Horses are majestic animals that are as powerful as they are beautiful.
They have oval-shaped hooves, long tails, short hair, long slender legs, muscular and deep torso build, long thick necks, and large elongated heads. The mane is a region of coarse hairs, which extends along the dorsal side of the neck in both domestic and wild species.
Humans and horses have partnered for thousands of years. Before the advent of the internal combustion engine, equines were the major source of transportation and motive power. Today, horses still serve in work roles but are just as common for sport, recreation and hobby.
Horses are found in almost every country in the world and every continent except Antarctica.
Domestication of horses has led to wide variation in the characteristics of breeds of horses.
There are more than 300 breeds of horse in the world today, developed for many different uses.
The average lifespan of a domestic horse is 25 to 30 years. Uncommonly, a few animals live into their 40s and, occasionally, beyond. The oldest verifiable record was “Old Billy”, a 19th-century horse that lived to the age of 62.
Size can vary depending on the breed and its intended use, but can range from 55 to 1,000 kilograms (120 to 2,200 pounds) in mass and 76 to 183 centimeters (30 to 72 in) height.
Horses range from the very slim and slender (e.g. Akhal Teke) to massive and muscular (e.g. Ardenner) — some are built for speed, some for strength, some for nimbleness, some for steadiness, but most for some combination of these.
Horses are highly social herd animals that prefer to live in a group. There also is a linear dominance hierarchy in any herd. They will establish a “pecking order” for the purpose of determining which herd member directs the behavior of others, eats and drinks first, and so on.
Horses communicate in various ways, including vocalizations such as nickering, squealing or whinnying; touch, through mutual grooming or nuzzling; smell; and body language.
Horses have bones and ligaments (the elastic bands that connect bones at the joints) in their legs that can lock together in a special way. That allows the animals to be completely relaxed while standing.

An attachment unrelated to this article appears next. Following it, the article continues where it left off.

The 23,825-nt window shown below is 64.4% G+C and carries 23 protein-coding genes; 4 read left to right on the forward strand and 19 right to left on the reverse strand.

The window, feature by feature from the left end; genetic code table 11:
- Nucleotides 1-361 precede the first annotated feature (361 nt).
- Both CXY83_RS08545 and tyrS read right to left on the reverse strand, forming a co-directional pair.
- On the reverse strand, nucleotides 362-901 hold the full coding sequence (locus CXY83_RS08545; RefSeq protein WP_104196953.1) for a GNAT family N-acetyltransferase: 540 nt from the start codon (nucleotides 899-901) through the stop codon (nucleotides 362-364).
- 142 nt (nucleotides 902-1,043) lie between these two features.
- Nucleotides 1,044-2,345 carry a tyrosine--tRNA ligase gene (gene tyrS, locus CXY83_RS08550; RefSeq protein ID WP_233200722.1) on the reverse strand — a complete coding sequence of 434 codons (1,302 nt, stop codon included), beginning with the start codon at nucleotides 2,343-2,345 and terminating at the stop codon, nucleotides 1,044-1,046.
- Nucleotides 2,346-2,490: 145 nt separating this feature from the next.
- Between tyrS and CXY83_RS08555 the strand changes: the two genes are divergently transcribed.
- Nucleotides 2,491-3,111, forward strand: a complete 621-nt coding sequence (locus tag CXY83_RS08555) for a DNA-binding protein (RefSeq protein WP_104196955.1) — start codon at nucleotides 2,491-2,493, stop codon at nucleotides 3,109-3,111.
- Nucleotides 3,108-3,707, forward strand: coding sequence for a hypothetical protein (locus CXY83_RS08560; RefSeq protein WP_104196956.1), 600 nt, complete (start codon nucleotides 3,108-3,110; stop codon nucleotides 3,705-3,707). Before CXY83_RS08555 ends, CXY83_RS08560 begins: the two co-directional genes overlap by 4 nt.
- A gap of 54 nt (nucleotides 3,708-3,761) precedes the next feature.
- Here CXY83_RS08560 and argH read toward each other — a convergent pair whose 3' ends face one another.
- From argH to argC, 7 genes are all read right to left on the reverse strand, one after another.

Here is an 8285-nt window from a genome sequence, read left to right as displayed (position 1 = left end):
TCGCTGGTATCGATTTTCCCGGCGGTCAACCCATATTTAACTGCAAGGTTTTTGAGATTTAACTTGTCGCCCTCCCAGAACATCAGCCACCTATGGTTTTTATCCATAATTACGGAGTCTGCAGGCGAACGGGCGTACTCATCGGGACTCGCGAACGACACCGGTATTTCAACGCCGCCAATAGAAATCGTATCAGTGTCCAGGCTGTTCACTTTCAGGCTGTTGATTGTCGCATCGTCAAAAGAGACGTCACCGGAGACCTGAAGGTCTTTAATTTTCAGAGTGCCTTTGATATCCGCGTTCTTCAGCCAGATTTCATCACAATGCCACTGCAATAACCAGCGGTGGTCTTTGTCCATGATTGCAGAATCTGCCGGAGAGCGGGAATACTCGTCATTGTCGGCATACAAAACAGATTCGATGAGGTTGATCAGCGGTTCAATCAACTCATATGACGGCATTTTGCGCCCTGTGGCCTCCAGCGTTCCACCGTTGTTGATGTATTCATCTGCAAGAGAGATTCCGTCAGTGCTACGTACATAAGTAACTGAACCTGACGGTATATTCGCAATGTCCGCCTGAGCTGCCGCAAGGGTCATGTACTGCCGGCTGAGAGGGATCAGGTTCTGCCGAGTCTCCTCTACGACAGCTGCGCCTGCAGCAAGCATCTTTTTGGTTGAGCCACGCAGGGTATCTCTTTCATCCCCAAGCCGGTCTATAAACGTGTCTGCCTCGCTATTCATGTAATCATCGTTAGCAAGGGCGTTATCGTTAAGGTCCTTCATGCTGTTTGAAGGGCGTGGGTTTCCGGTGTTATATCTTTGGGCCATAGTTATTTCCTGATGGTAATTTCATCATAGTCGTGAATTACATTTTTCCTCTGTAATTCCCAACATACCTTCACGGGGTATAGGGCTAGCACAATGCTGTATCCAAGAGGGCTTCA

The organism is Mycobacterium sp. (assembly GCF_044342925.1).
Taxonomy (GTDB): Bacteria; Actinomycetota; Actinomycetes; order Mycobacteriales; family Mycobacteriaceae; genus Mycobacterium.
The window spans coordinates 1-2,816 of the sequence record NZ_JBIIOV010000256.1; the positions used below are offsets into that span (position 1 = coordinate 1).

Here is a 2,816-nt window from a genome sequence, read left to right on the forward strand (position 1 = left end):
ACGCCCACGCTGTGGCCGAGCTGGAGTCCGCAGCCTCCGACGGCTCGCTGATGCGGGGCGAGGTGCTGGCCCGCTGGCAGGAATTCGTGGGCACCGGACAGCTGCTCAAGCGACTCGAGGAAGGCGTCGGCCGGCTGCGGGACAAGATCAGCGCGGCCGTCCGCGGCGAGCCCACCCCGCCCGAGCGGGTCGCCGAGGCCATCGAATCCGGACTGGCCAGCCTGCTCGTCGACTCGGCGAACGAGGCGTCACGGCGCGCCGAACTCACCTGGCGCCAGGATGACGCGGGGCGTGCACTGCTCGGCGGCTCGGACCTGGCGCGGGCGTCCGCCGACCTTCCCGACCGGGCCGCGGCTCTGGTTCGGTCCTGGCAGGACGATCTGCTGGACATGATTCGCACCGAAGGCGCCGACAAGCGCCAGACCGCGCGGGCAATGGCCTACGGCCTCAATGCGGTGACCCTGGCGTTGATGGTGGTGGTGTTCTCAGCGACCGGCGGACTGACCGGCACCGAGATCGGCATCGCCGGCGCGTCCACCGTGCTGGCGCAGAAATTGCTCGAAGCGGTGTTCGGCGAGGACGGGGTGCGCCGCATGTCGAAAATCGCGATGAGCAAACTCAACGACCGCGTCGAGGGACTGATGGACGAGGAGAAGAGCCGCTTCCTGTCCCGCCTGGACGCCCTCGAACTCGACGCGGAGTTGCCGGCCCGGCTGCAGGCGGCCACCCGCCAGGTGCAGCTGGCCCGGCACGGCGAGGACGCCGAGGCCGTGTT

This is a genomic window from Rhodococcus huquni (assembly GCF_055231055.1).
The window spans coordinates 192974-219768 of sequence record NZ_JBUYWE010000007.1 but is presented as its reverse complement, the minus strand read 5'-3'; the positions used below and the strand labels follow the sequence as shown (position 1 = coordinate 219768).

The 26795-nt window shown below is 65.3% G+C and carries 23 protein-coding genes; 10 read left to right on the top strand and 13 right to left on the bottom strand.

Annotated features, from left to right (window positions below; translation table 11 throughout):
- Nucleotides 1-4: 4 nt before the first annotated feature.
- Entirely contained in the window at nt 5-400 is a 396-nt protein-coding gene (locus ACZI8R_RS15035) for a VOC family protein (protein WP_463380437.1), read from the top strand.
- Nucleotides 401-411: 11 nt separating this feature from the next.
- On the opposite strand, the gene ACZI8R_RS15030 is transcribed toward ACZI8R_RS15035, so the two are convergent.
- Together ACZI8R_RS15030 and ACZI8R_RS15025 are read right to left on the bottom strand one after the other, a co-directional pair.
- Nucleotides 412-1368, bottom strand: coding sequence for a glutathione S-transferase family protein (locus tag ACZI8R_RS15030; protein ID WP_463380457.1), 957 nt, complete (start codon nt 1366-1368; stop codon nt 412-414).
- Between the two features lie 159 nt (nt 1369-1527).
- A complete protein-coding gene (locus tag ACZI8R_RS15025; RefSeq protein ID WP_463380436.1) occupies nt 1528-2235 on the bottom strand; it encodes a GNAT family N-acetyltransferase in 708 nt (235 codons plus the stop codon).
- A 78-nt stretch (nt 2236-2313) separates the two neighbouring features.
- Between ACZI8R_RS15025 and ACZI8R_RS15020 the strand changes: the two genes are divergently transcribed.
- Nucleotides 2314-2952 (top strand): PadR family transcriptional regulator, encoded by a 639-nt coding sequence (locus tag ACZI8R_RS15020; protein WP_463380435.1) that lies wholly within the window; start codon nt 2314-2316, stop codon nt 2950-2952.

However, horses lie down when they require REM sleep. Typically, the amount of REM sleep they require is very small (about 30 minutes per day), so they don’t need to lie down often. When horses lie down to sleep, others in the herd remain standing, awake or in a light doze, keeping watch.
Many people think that horses, are color blind – only seeing in shades of gray. This is not true. Horses do see color, but they may not see it as vividly as we do. This is because they can only see two of the three visible wavelengths in the light spectrum. This is somewhat similar to the way people who are colorblind see. So your horse doesn’t see the color red, but they can see blues and greens. So the lovely red apple or the bright orange carrot you offer as a treat may actually appear brownish or greenish to your horse.
Horses have the largest eyes of any land mammal. Using both eyes horses see virtually 350 degrees and the horse almost has a complete “sphere of vision” around its body with only a few small “blind spots.”
While humans have just 3 ear muscles, horses have 10. This means they can move their ears 180 degrees and can single out a special area to listen to.
Unlike our teeth, horse’s teeth continue to erupt or grow throughout most of their life, especially in their early years. They are also constantly being worn down due to the griding action horses use to chew their feed.
Male and female horses have a different number of teeth: males have 44, while females have 36-40.
A horse’s teeth take up a larger amount of space in their head than their brain.
Everyone knows most horses are fitted with horseshoes, but most people aren’t aware that these curved pieces of metal are not just to protect the hoof. The hard parts of horse hooves are made of keratin — the same sturdy protein that comprise horns, nails, and hair — and therefore leave a lot to be desired when it comes to things like traction. The shoe improves the traction of the hoof and provides extra shock absorption, which you may recognize as the exact same benefits your running shoes give you.